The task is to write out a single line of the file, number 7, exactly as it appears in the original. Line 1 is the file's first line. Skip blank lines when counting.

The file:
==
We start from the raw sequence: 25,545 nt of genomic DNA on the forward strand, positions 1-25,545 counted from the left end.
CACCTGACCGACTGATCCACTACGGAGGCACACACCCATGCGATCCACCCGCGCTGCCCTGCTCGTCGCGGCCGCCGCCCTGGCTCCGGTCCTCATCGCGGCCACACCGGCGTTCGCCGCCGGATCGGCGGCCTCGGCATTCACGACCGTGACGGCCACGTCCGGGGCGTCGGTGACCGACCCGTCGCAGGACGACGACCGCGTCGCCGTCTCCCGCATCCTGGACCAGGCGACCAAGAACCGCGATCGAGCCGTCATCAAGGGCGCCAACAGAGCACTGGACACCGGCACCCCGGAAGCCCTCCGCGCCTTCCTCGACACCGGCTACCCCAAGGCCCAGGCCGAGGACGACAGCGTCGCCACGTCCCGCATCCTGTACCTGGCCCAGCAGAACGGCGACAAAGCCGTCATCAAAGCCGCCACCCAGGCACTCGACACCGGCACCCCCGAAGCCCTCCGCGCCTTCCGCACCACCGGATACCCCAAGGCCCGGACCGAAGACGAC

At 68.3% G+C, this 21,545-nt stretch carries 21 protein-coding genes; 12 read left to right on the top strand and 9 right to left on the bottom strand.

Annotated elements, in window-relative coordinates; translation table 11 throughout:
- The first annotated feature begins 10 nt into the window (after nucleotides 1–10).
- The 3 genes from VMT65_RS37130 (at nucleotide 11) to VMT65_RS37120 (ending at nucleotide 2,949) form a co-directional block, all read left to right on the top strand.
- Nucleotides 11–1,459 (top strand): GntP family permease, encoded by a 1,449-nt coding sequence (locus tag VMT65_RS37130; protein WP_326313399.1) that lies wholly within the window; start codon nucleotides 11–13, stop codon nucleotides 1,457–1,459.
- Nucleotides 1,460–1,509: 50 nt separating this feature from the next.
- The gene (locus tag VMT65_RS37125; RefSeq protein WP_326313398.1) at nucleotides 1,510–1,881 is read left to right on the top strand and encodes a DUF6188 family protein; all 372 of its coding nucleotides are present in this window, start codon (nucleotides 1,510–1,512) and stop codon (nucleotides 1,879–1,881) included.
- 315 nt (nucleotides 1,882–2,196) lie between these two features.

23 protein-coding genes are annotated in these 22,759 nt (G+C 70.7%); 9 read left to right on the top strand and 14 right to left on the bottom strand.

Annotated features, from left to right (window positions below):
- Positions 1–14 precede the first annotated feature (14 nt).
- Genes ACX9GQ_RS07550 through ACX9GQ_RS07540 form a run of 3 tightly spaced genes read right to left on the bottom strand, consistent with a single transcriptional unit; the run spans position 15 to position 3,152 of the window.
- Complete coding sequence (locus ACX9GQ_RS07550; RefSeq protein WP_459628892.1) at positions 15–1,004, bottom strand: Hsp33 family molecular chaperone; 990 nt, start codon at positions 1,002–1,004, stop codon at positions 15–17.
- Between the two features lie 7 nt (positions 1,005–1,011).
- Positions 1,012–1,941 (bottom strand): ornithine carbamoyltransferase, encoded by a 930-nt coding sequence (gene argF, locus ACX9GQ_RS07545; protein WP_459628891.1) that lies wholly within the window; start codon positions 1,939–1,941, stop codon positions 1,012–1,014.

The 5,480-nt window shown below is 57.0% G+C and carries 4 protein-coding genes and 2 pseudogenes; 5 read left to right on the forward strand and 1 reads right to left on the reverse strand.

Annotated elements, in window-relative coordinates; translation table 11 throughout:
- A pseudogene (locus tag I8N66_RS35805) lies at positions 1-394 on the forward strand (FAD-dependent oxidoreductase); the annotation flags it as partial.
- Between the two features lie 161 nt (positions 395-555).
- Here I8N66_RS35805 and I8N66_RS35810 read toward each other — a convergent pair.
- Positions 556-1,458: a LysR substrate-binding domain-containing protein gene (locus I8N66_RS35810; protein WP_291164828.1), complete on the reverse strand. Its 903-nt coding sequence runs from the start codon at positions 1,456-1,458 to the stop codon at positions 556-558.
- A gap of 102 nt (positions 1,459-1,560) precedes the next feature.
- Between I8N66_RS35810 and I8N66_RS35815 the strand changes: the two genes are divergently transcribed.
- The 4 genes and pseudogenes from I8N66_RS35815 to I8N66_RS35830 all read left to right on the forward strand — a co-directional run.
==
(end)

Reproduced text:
- Nucleotides 11–1,459 (top strand): GntP family permease, encoded by a 1,449-nt coding sequence (locus tag VMT65_RS37130; protein WP_326313399.1) that lies wholly within the window; start codon nucleotides 11–13, stop codon nucleotides 1,457–1,459.